Lolo Jones

Student granted Twitter date by Lolo Jones speaks out

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Lolo Jones direct messaged the college student who received 150,000 retweets in an effort to get a date with the Olympic athlete, confirming that she would go on a date with him, the student said.

Bubby Lyles said in a telephone interview that Jones told him to email his contact information last night after her final scheduled track meet of 2013 in Lausanne, Switzerland.

“I’m looking forward to meeting you, and I’m looking forward to our date,” Jones messaged, according to Lyles.

Lyles, a rising senior at Georgia State University, received 150,000 retweets in two weeks after Jones told him on Twitter that she would go on a date with him if he reached the magic number. He passed 150,000 just before Jones competed at a Diamond League meet in Lausanne on Thursday.

Jones first heard the news in a post-meet interview with Flotrack, when she said she would go on the date.

Lyles said he thought of the idea out of the blue.

“I couldn’t just tweet her and say ‘Let’s go out on a date,'” he said Friday afternoon. “She wouldn’t do that just on the fly. I thought, give her some incentive. What’s an outrageous number most people would think would be unreachable? I came up with 150,000, and it went from there.”

Lyles got a little help from his friends. A Georgia State football player reached out to Georgia quarterback Aaron Murray to retweet him. Phoenix Suns guard Kendall Marshall and a few MLB players did as well.

“It started off slow, really slow, then it got to a point where 10,000 to 15,000 (retweets) a day,” said Lyles, who received media attention from TV stations in his home of Atlanta and Jones’ home of Baton Rouge, La., as he approached 150,000.

Lyles said he watched the Flotrack interview but wasn’t surprised when Jones said she would hold up her end of the bargain.

“I was happy to see the proof I guess, because I guess a lot of people put it out that she won’t go through with it,” he said. “That thought never crossed my mind.”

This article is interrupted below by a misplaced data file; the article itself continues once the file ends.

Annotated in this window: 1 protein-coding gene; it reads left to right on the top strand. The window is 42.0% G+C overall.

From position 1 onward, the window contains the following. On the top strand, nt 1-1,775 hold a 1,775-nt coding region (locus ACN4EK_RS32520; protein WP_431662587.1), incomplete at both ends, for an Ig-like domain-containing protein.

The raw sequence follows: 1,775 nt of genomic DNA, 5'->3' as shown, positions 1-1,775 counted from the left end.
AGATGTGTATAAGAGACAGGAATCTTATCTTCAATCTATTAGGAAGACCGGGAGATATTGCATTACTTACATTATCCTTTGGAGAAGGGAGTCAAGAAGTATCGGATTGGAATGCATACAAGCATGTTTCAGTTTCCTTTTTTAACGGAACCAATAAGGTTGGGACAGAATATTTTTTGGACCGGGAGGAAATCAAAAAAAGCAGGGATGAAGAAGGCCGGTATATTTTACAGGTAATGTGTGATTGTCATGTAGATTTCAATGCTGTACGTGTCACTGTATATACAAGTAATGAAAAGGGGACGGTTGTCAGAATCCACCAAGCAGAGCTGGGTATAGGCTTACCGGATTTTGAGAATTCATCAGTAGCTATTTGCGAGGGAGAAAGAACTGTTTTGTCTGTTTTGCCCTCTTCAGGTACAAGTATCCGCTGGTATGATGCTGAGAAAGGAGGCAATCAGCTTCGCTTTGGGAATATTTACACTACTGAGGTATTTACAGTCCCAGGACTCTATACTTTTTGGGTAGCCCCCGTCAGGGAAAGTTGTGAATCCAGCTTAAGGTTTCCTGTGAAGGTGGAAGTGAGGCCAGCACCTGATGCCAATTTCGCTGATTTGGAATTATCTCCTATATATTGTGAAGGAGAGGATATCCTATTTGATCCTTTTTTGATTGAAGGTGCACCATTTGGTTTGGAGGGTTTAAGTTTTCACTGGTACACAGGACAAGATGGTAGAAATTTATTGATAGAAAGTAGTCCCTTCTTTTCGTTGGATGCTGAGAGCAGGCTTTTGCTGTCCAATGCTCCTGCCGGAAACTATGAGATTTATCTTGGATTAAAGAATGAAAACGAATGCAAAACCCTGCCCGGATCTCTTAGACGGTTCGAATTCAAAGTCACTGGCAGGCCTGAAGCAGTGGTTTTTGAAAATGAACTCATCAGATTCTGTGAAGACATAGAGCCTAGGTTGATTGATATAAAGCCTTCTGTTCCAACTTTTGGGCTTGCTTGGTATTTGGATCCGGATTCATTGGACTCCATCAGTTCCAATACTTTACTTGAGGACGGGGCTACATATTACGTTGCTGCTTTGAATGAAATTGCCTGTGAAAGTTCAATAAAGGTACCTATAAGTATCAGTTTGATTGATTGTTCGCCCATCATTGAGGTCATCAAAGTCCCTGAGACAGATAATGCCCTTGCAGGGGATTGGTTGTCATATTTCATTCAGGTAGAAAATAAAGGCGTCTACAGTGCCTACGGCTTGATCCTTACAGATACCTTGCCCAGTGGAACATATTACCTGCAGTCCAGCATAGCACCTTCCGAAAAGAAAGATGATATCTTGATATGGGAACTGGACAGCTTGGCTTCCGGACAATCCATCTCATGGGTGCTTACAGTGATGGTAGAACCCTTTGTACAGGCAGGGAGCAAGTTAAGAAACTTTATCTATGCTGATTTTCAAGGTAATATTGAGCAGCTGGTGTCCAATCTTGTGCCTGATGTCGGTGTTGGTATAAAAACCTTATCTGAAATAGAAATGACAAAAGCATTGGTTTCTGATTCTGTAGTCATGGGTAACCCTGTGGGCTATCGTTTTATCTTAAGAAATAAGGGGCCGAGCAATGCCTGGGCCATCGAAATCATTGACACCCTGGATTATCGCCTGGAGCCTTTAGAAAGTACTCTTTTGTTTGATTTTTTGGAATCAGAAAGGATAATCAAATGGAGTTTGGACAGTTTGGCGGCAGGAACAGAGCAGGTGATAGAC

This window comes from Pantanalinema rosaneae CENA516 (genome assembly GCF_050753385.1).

Lyles said his iPhone 5 crashed a few times with people texting him and Twitter notifications, though he said he turned off notifications on retweets.

The big question now is, where and when does the date take place?

“That’s kind of like up in the air, because she said she’d fly me up,” he said. “It could be here in Atlanta, or in Baton Rouge, which I expect it to be. Once we get a date and time I can really dig in and figure out (where to take her).”

Lyles received suggestions from his social media helpers and the media. The coolest destination he said was in Las Vegas. Many others mentioned McDonald’s or Golden Corral.

The other question — why did you pick Jones?

“I remember watching her in the Olympics last year,” he said. “She was a cute girl. I know that sounds so stupid, you probably watch TV and say she’s good looking and won’t think twice about it. … She seems like she has a really great personality. She has good morals, which I’m about, too. She seems like a really good person, which is what I’m looking for. She’s in shape. I work out six days a week myself. She says she eats a lot, I know about that because I’m always hungry. I train hard myself, not as hard as her, she’s an Olympian. It seems like we have little things in common. I figure why not go for it.”

Jones offered to pay for the date in Thursday’s interview, but Lyles insisted otherwise.

“I really want to pay for it because I feel that’s the gentlemanly thing to do,” he said. “I appreciate that offer. … I’d never let a woman pay for a date.”

Lolo Jones ends track season early for bobsled training

Germans dominate women’s skeleton at world championships

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Germans Jacqueline Loelling and Tina Hermann went one-two at the skeleton world championships at home in Koenigssee on Saturday.